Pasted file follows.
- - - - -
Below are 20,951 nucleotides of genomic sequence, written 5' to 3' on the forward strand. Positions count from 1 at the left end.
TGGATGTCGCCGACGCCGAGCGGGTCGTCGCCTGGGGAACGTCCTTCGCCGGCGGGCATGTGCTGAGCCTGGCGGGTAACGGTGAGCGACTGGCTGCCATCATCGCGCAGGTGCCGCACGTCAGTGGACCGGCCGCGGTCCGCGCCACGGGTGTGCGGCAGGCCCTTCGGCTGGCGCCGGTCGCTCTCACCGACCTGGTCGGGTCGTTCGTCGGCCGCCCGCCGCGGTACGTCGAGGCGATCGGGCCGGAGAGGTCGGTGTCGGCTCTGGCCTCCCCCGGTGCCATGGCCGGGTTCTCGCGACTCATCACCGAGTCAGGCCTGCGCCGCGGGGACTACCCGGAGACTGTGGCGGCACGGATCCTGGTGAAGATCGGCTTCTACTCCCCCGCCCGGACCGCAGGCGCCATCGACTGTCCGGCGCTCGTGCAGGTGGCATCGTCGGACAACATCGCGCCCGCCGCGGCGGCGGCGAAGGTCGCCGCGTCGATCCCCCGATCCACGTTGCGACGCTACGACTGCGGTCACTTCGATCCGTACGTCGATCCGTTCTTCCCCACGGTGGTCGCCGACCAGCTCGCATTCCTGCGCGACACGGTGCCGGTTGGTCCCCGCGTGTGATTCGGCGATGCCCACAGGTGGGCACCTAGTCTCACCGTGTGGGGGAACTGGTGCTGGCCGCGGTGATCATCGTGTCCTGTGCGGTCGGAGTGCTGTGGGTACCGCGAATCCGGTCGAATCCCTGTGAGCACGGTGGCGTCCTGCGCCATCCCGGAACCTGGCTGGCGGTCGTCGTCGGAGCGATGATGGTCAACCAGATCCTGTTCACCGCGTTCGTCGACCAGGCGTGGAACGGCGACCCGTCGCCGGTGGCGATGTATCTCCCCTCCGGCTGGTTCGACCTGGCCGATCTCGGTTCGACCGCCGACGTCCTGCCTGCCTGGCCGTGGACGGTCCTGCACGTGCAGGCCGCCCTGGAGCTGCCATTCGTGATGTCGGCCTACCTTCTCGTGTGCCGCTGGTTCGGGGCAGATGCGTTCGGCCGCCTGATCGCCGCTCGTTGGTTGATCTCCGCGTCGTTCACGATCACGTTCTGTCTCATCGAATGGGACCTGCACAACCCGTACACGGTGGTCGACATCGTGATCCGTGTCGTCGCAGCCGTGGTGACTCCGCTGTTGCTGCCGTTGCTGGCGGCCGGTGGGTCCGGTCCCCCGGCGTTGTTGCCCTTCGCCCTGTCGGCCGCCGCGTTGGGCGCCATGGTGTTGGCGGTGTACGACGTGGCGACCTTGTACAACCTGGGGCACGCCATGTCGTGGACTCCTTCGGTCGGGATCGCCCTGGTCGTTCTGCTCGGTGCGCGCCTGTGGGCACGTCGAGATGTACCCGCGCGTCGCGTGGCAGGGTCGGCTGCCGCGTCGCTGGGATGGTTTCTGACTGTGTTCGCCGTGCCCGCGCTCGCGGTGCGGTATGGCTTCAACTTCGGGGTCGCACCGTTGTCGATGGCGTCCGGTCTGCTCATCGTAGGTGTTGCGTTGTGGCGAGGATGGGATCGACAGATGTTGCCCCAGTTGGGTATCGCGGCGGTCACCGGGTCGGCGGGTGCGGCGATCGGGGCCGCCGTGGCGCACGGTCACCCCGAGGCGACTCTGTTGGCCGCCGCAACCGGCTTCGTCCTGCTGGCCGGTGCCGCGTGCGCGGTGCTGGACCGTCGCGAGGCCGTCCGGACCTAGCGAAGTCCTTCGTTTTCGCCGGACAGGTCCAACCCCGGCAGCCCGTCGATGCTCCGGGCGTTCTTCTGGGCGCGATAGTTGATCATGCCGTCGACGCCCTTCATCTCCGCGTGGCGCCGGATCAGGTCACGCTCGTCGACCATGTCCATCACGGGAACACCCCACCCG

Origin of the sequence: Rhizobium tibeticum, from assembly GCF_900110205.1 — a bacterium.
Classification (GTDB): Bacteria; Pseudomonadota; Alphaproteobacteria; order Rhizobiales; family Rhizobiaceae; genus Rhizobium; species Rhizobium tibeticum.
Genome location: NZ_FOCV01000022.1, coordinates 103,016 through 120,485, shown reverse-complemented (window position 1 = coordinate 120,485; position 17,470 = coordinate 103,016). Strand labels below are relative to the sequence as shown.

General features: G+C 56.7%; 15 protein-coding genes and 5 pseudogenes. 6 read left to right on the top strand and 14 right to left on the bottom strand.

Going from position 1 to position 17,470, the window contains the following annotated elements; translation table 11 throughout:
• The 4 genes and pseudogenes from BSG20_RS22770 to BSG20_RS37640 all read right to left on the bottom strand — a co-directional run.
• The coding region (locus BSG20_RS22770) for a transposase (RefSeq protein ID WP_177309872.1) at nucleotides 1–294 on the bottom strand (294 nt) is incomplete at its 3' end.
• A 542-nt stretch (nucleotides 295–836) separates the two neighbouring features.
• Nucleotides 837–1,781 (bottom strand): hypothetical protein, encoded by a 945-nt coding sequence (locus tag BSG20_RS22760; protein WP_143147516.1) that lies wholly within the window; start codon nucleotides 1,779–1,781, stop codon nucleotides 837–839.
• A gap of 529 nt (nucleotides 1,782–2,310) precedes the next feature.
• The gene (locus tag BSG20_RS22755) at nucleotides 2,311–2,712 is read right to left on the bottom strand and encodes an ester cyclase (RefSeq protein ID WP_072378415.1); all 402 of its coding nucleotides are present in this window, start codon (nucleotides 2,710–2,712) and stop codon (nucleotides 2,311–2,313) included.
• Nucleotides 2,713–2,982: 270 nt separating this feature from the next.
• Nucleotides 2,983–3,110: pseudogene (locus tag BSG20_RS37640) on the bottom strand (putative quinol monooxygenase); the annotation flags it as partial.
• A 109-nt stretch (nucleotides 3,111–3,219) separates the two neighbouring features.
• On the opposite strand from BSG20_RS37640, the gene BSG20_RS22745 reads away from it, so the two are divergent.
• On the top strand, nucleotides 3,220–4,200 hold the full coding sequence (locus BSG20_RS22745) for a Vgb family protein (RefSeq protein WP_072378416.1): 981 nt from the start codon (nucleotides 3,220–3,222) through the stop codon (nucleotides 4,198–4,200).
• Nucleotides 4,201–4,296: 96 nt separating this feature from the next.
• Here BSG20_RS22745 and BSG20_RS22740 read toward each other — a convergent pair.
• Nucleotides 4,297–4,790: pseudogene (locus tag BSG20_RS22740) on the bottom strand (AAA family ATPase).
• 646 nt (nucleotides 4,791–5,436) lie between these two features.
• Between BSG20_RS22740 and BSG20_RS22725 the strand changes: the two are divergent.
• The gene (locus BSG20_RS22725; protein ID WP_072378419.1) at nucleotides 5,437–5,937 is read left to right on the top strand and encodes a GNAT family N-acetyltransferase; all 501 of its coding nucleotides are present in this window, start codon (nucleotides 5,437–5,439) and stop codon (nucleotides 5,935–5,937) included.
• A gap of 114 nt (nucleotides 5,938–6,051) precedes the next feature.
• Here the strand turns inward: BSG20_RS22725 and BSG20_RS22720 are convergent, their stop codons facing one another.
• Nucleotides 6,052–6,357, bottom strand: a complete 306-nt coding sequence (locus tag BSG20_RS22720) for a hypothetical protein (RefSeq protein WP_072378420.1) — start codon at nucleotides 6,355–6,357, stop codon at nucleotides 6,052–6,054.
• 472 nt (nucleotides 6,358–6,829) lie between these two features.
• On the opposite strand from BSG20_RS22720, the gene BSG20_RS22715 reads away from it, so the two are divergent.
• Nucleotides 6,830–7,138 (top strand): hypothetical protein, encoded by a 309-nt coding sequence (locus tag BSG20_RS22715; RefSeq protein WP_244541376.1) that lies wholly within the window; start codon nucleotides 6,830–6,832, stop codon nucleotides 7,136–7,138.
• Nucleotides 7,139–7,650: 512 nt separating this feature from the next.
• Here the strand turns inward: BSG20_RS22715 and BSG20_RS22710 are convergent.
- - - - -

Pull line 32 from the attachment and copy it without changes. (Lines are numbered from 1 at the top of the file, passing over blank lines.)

• Here the strand turns inward: BSG20_RS22715 and BSG20_RS22710 are convergent.